NET WORTH: $6.8 billion
SOURCE OF WEALTH: Intel
FUNDING AREAS: Environment, Health, Scientific Innovation, San Francisco Community
OVERVIEW: There are very few that can boast of philanthropy as significant as Gordon Moore, who has given away well over $1 billion to a variety of causes. He is most passionate about the environment, but has also made significant contributions toward scientific advancement and nursing programs.
BACKGROUND: Gordon Moore grew up outside San Francisco, and attended San Jose State for two years before transferring to Berkeley. He then did graduate work at Cal Tech, receiving a Ph.D. in chemistry with a minor in physics, and continued to do postdoctoral work at Johns Hopkins for two years before going to work with fellow CalTech alumnus William Shockley at the Shockley Semiconductor Laboratory. He did not last long there, however, as the working environment under Shockley was not to his liking. Simon Fairchild persuaded Moore and seven others from the Lab to come work for him at one of Silicon Valley’s first tech incubators, which became the famous Fairchild Semiconductors. A few years later, his colleague Robert Noyce founded NM Electronics, which later became the Intel Corporation. Moore is now retired, though he still holds the position of Chairman Emeritus at Intel.
PHILOSOPHY: The Moores' philanthropy tends to be very targeted. They don’t just give general operating funds; they pick targeted areas and give grants to specific programs to achieve their goals.
ENVIRONMENT: The Moore Foundation is a major funder of programs that support long-term environmental conservation and sustainability. Their major initiatives include an Andes-Amazon Initiative, a Marine Conservation Initiative, a Wild Salmon Ecosystems Initiative, and a land conservation initiative in the San Francisco Bay Area.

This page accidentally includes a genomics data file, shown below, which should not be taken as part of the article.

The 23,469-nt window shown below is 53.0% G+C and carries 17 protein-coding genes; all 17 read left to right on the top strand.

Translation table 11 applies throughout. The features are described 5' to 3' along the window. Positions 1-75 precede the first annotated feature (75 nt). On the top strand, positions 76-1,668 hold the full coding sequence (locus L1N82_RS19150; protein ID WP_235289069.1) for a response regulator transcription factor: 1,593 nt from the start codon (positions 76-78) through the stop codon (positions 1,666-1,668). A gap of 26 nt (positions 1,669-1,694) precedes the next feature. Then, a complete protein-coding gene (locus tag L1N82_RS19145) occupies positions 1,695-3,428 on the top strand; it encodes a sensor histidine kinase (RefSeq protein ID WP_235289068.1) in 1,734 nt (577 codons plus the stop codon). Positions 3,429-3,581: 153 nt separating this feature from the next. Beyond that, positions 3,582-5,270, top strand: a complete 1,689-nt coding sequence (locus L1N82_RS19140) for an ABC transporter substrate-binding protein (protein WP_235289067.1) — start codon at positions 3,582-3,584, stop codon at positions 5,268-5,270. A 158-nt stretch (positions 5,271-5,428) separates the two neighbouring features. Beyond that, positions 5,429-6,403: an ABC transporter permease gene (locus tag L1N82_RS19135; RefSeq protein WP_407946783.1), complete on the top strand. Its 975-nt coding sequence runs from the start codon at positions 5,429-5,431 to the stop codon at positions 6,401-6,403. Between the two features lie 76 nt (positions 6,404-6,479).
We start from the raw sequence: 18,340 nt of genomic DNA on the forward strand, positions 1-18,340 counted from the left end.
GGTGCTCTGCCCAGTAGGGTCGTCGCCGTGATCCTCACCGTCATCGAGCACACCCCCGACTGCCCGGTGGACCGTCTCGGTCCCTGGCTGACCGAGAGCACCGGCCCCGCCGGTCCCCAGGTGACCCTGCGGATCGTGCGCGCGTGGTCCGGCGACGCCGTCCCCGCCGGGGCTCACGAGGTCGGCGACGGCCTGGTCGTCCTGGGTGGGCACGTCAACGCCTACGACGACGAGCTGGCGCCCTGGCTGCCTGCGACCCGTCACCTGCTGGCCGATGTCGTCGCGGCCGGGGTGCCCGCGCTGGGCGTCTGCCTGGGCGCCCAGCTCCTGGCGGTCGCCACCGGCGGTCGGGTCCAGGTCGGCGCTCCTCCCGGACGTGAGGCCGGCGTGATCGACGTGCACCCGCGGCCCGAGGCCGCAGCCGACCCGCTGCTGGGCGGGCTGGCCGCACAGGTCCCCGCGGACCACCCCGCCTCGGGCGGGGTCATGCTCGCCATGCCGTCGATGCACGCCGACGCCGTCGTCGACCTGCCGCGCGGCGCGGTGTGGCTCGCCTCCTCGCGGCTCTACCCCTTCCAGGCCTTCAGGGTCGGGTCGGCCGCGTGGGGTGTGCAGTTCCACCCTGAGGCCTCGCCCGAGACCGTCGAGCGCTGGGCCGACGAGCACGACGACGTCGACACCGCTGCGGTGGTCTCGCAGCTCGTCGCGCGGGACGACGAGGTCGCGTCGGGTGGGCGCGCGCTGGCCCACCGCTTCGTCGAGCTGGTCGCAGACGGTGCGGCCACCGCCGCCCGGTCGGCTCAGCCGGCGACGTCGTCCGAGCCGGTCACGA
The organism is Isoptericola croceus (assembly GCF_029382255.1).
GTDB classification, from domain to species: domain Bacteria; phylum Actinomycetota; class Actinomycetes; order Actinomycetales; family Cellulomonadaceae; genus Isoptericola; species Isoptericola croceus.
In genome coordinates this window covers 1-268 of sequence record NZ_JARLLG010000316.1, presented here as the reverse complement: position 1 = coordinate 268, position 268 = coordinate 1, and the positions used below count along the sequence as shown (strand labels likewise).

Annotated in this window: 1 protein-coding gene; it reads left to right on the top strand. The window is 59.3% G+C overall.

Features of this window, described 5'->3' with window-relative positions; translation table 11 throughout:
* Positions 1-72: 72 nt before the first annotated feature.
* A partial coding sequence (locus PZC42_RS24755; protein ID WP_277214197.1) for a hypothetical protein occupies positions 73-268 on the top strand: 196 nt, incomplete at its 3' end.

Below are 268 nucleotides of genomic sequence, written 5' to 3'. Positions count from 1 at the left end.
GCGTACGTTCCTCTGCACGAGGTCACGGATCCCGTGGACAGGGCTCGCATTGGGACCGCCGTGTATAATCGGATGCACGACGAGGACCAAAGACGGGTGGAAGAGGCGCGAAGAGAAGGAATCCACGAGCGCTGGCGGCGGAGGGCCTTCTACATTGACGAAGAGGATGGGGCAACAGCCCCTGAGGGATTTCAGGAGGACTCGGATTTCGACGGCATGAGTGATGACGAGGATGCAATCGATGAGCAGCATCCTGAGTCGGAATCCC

One of their more recent Marine Conservation grants was nearly $2.5 million to Third Sector New England, and typifies their giving in this area. The goal of the project Moore funded, known as SeaPlan, is to support stakeholder engagement and science integration in the refinement of the Massachusetts Ocean Management Plan and the development of the New England Regional Marine Spatial Plan. They also support policy and management analyses, and exploration of supporting ocean planning in other U.S. regions.
Grants of $1 million or more are not uncommon for the Moore Foundation; more than three dozen environmental organizations have received over a million dollars over the years, the largest by far being Conservation International, which has received more than 30 grants for a total of more than $600 million. Other major recipients have included the Wildlife Conservation Society and the Nature Conservancy, which have received around $20 million each.
This does not mean, however, that the Moore Foundation only funds large projects through major non-profits; they are just as likely to fund a request for a few thousand or a few hundred thousand as they are a request for a few million if the project fits within their area of interest. Nor does it mean that environmental and conservation groups that fall outside their normal areas of interest won’t be considered for grants. In fact, the Moore Foundation actually has a program dedicated to special environmental projects, and has recently given significant donations to projects such as the World Wildlife Fund’s China Sustainable Growth Fund, and The Governors’ Climate and Forest Task Force based out of the University of Colorado Law School.